Darrell Cager Sr., 64, had diabetes. So his youngest daughter urged him to seek care. The next day, he collapsed and died in his New Orleans home.
The daughter soon learned the cause: acute respiratory distress from COVID-19. His death certificate noted diabetes as an underlying condition. Brumfield, who lives in Texas and also has type 2 diabetes, is “terrified” she could be next.
“I’m thinking, Lord, this could happen to me,” she said of her father’s death in late March.
She has good reason to fear. As U.S. outbreaks surge, a new government study shows that nearly 40% of people who have died with COVID-19 had diabetes. Among deaths of those under 65, half had the chronic condition. The U.S. Centers for Disease Control and Prevention analyzed more than 10,000 deaths in 15 states and New York City from February to May. Jonathan Wortham, a CDC epidemiologist who led the study, called the findings “extremely striking,” with serious implications for those with diabetes and their loved ones.
A separate Reuters survey of states found a similarly high rate of diabetes among people dying from COVID-19 in 12 states and the District of Columbia. Ten states, including California, Arizona and Michigan, said they weren’t yet reporting diabetes and other underlying conditions, and the rest did not respond — rendering an incomplete picture for policymakers and clinicians struggling to protect those most at-risk.
America’s mortality rates from diabetes have been climbing since 2009 and exceed most other industrialized nations. Blacks and Latinos suffer from diabetes at higher rates than whites and have disproportionately suffered from COVID-19.
“Diabetes was already a slow-moving pandemic. Now COVID-19 has crashed through like a fast-moving wave,” said Elbert Huang, a professor of medicine and director of the University of Chicago’s Center for Chronic Disease Research and Policy.
Keeping diabetes under control — among the best defenses against COVID-19 — has become difficult as the pandemic disrupts medical care, exercise and healthy eating routines.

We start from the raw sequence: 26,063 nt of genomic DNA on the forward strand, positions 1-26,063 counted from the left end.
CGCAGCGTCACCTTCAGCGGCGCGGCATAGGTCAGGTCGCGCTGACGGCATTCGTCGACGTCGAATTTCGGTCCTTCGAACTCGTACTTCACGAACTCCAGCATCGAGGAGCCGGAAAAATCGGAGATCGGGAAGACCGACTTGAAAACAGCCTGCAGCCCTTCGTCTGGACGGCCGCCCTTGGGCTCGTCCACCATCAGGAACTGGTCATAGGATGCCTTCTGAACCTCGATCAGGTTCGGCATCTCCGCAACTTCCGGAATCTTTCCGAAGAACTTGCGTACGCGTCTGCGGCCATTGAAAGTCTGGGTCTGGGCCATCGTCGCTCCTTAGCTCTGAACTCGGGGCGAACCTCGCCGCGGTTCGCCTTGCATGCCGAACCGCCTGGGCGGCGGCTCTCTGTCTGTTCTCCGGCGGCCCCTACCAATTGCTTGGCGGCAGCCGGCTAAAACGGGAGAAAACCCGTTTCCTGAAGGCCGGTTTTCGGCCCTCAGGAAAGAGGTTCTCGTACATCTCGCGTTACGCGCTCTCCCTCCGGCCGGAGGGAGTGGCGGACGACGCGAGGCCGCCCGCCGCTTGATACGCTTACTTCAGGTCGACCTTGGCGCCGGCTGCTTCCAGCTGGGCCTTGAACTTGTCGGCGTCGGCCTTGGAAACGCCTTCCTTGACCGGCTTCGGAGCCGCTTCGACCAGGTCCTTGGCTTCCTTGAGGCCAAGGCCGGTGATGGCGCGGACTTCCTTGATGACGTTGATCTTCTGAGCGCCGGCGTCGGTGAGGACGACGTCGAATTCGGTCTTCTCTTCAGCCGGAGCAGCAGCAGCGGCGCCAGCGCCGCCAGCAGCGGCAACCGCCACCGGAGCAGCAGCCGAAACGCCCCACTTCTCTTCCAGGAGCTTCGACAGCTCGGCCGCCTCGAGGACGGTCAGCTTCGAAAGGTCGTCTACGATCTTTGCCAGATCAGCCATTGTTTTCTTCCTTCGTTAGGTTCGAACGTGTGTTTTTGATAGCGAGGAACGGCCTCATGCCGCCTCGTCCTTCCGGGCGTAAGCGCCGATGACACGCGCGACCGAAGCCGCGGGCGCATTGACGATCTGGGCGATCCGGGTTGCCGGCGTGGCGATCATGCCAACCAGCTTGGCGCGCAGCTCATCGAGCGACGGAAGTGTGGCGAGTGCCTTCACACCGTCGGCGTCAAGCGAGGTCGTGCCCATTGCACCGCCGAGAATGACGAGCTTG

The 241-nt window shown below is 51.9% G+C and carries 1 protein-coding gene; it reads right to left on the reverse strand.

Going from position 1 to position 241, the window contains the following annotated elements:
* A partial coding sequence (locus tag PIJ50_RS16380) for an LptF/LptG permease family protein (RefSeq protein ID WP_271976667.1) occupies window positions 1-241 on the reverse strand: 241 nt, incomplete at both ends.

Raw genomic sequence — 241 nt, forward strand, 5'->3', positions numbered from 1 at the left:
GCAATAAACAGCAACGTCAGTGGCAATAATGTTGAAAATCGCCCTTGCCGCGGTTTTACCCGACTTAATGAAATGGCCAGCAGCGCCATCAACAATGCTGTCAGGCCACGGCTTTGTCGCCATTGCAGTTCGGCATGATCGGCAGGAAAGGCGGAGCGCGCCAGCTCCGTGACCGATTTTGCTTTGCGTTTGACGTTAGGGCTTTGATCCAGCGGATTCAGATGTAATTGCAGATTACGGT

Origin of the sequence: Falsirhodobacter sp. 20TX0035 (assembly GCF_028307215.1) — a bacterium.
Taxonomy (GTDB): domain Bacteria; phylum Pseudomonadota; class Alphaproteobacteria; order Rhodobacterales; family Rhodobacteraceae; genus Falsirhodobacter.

The high price of insulin has also forced some people to keep working — risking virus exposure — to afford the essential medicine. And as the country grapples with an economic crisis, millions of Americans have lost their jobs and their employer-sponsored health insurance.
Much of this could have been anticipated and addressed with a more comprehensive, national response, said A. Enrique Caballero, a Harvard Medical School endocrinologist and diabetes researcher. Top health officials should have done more to emphasize the threat to people with diabetes and assuage their fears of hospital visits, he said, while also focusing more on helping patients manage their condition at home.
Policymakers had ample warning that COVID-19 posed a high risk for diabetes patients. In 2003, during the coronavirus outbreak known as SARS, or Severe Acute Respiratory Syndrome, more than 20% of people who died had diabetes. In 2009, during the H1N1 flu pandemic, patients with diabetes faced triple the risk of hospitalization. Most recently in 2012, when the coronavirus Middle East Respiratory Syndrome, or MERS, emerged, one study found 60% of patients who entered intensive care or died had diabetes.
The COVID-19 pandemic, however, has unearthed previously unknown complications because it has lasted longer and infected many more people than earlier coronavirus epidemics, said Charles S. Dela Cruz, a Yale University physician-scientist and director of the Center of Pulmonary Infection Research and…